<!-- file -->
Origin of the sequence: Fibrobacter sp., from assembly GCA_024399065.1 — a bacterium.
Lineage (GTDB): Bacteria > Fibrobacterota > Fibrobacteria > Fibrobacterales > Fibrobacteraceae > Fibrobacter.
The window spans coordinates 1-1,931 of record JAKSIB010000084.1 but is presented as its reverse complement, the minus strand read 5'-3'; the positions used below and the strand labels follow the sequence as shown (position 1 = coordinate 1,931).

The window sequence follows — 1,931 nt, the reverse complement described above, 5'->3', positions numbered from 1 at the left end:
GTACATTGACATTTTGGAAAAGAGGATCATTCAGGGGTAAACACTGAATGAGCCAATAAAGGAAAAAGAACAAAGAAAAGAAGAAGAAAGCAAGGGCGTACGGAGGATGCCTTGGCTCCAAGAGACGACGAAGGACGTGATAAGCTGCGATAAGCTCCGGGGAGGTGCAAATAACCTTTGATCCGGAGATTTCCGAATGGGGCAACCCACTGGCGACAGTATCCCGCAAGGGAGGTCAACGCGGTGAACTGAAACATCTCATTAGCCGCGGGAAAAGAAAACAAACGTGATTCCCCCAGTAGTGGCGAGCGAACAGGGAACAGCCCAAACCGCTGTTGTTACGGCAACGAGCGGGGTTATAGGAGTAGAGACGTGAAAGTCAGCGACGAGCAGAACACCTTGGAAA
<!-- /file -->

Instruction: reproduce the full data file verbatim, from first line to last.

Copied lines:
Origin of the sequence: Fibrobacter sp., from assembly GCA_024399065.1 — a bacterium.
Lineage (GTDB): Bacteria > Fibrobacterota > Fibrobacteria > Fibrobacterales > Fibrobacteraceae > Fibrobacter.
The window spans coordinates 1-1,931 of record JAKSIB010000084.1 but is presented as its reverse complement, the minus strand read 5'-3'; the positions used below and the strand labels follow the sequence as shown (position 1 = coordinate 1,931).

The window sequence follows — 1,931 nt, the reverse complement described above, 5'->3', positions numbered from 1 at the left end:
GTACATTGACATTTTGGAAAAGAGGATCATTCAGGGGTAAACACTGAATGAGCCAATAAAGGAAAAAGAACAAAGAAAAGAAGAAGAAAGCAAGGGCGTACGGAGGATGCCTTGGCTCCAAGAGACGACGAAGGACGTGATAAGCTGCGATAAGCTCCGGGGAGGTGCAAATAACCTTTGATCCGGAGATTTCCGAATGGGGCAACCCACTGGCGACAGTATCCCGCAAGGGAGGTCAACGCGGTGAACTGAAACATCTCATTAGCCGCGGGAAAAGAAAACAAACGTGATTCCCCCAGTAGTGGCGAGCGAACAGGGAACAGCCCAAACCGCTGTTGTTACGGCAACGAGCGGGGTTATAGGAGTAGAGACGTGAAAGTCAGCGACGAGCAGAACACCTTGGAAA